Leapin’ Lizards: This Dinosaur-Looking Reptile Lives in Northern Colorado
Northern Colorado is home to hundreds of different species of wildlife. From the tiniest amphibians, such as northern leopard frogs to massive mammals, like moose and elk, all kinds of animals live in the upper region of the Centennial State.
Certain types of wildlife are more frequently seen than others. And for some animals, you have to look very hard; even then, it's still easy to miss them.
Horned lizards are one of the many species of reptiles found in northern Colorado but it's pretty rare to come across these cold-blooded critters unless you're really searching.
According to CPW, three types of horned lizards live in Colorado: round-tailed horned lizards, Texas horned lizards, and greater short-horned lizards. The latter of the three would most commonly be found in the shortgrass prairies and foothills of northern Colorado.
These spiny reptiles are sometimes referred to as horny toads because of their body shape, and their resemblance to the actual amphibian. Their bumpy, scaly skin helps horned lizards to defend themselves and blend in with their surroundings. While they look like little monsters, horned lizards are totally harmless to humans. These lizards predominantly feed on ants and beetles, as well as other small insects, and sometimes even snails. On the flip side, they are a tasty snack for coyotes and birds of prey.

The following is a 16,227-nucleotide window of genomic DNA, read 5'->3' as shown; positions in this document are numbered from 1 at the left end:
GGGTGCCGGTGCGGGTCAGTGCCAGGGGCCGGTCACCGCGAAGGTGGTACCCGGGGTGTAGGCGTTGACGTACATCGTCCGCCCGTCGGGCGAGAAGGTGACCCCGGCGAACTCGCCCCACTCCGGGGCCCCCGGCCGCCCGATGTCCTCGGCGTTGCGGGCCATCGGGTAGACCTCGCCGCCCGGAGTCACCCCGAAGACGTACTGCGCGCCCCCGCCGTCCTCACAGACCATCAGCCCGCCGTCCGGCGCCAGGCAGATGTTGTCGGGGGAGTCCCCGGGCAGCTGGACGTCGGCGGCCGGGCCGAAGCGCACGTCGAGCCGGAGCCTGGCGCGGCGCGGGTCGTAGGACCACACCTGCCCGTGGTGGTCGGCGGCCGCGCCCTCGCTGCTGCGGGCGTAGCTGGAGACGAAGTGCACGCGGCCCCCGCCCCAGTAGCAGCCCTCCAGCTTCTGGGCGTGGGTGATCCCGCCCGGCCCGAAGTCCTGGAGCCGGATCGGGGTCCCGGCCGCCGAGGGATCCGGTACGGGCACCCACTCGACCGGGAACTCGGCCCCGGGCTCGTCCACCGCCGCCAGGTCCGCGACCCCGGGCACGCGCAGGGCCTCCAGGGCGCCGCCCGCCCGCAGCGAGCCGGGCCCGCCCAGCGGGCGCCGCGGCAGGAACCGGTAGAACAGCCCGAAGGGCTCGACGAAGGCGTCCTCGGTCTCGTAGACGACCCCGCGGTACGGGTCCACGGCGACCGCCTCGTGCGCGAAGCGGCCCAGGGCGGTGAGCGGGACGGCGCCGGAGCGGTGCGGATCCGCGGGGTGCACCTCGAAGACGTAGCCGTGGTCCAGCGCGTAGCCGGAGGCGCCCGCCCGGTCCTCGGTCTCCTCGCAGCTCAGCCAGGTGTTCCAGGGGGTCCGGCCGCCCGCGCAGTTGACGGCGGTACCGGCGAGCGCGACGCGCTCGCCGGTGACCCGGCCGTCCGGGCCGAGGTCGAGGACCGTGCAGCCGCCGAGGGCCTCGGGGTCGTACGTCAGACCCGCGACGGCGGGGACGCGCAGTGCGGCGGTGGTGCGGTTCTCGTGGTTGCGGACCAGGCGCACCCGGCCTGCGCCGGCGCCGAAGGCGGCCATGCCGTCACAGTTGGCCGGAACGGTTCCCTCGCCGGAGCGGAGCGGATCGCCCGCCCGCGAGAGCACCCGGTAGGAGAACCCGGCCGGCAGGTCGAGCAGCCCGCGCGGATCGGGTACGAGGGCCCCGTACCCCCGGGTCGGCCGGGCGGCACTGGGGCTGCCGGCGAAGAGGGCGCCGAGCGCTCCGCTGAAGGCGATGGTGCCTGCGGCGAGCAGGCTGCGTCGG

Earlier in the summer, the City of Fort Collins shared a few photos of some horned lizards that were located at Soapstone Prairie Natural Area. They are also known to reside at Cathy Fromme Prairie, which provides an ideal shortgrass prairie habitat for these prehistoric-looking animals. Other Front Range locals have shared photos they've snapped of these spiny reptiles around the area, which are archived here.
A resident reported finding a horned lizard in Colorado Springs recently too.